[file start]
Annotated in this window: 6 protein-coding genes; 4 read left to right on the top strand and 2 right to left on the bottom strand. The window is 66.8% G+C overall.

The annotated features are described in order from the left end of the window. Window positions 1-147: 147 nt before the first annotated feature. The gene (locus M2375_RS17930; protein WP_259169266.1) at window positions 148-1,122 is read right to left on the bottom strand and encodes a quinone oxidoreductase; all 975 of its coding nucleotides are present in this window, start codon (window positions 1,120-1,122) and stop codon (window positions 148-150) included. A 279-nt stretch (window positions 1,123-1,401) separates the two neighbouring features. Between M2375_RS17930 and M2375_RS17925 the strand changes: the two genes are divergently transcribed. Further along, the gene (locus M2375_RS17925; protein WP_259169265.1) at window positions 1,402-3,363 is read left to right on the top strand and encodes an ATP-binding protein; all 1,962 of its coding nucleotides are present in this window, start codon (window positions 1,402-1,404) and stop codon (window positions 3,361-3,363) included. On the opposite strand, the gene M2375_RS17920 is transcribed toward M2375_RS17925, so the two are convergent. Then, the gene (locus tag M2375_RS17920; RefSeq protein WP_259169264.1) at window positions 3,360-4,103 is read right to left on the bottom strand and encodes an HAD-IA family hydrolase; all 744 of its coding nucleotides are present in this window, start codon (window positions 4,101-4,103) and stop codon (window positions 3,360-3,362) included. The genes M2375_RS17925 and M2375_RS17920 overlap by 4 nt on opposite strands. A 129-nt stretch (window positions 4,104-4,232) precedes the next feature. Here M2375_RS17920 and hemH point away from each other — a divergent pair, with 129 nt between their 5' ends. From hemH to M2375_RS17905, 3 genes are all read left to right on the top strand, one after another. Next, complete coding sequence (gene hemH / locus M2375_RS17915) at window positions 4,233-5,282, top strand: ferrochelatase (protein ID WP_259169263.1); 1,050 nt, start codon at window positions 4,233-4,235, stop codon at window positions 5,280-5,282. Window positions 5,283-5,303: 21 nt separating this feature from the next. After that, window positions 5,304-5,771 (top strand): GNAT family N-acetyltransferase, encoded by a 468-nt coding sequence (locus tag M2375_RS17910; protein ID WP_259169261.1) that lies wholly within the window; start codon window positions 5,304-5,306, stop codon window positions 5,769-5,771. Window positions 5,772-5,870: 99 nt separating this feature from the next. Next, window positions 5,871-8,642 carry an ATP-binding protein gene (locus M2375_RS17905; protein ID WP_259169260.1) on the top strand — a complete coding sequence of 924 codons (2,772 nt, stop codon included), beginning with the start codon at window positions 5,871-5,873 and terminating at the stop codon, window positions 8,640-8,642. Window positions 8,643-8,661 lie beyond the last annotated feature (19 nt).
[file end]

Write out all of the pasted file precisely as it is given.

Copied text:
Annotated in this window: 6 protein-coding genes; 4 read left to right on the top strand and 2 right to left on the bottom strand. The window is 66.8% G+C overall.

The annotated features are described in order from the left end of the window. Window positions 1-147: 147 nt before the first annotated feature. The gene (locus M2375_RS17930; protein WP_259169266.1) at window positions 148-1,122 is read right to left on the bottom strand and encodes a quinone oxidoreductase; all 975 of its coding nucleotides are present in this window, start codon (window positions 1,120-1,122) and stop codon (window positions 148-150) included. A 279-nt stretch (window positions 1,123-1,401) separates the two neighbouring features. Between M2375_RS17930 and M2375_RS17925 the strand changes: the two genes are divergently transcribed. Further along, the gene (locus M2375_RS17925; protein WP_259169265.1) at window positions 1,402-3,363 is read left to right on the top strand and encodes an ATP-binding protein; all 1,962 of its coding nucleotides are present in this window, start codon (window positions 1,402-1,404) and stop codon (window positions 3,361-3,363) included. On the opposite strand, the gene M2375_RS17920 is transcribed toward M2375_RS17925, so the two are convergent. Then, the gene (locus tag M2375_RS17920; RefSeq protein WP_259169264.1) at window positions 3,360-4,103 is read right to left on the bottom strand and encodes an HAD-IA family hydrolase; all 744 of its coding nucleotides are present in this window, start codon (window positions 4,101-4,103) and stop codon (window positions 3,360-3,362) included. The genes M2375_RS17925 and M2375_RS17920 overlap by 4 nt on opposite strands. A 129-nt stretch (window positions 4,104-4,232) precedes the next feature. Here M2375_RS17920 and hemH point away from each other — a divergent pair, with 129 nt between their 5' ends. From hemH to M2375_RS17905, 3 genes are all read left to right on the top strand, one after another. Next, complete coding sequence (gene hemH / locus M2375_RS17915) at window positions 4,233-5,282, top strand: ferrochelatase (protein ID WP_259169263.1); 1,050 nt, start codon at window positions 4,233-4,235, stop codon at window positions 5,280-5,282. Window positions 5,283-5,303: 21 nt separating this feature from the next. After that, window positions 5,304-5,771 (top strand): GNAT family N-acetyltransferase, encoded by a 468-nt coding sequence (locus tag M2375_RS17910; protein ID WP_259169261.1) that lies wholly within the window; start codon window positions 5,304-5,306, stop codon window positions 5,769-5,771. Window positions 5,772-5,870: 99 nt separating this feature from the next. Next, window positions 5,871-8,642 carry an ATP-binding protein gene (locus M2375_RS17905; protein ID WP_259169260.1) on the top strand — a complete coding sequence of 924 codons (2,772 nt, stop codon included), beginning with the start codon at window positions 5,871-5,873 and terminating at the stop codon, window positions 8,640-8,642. Window positions 8,643-8,661 lie beyond the last annotated feature (19 nt).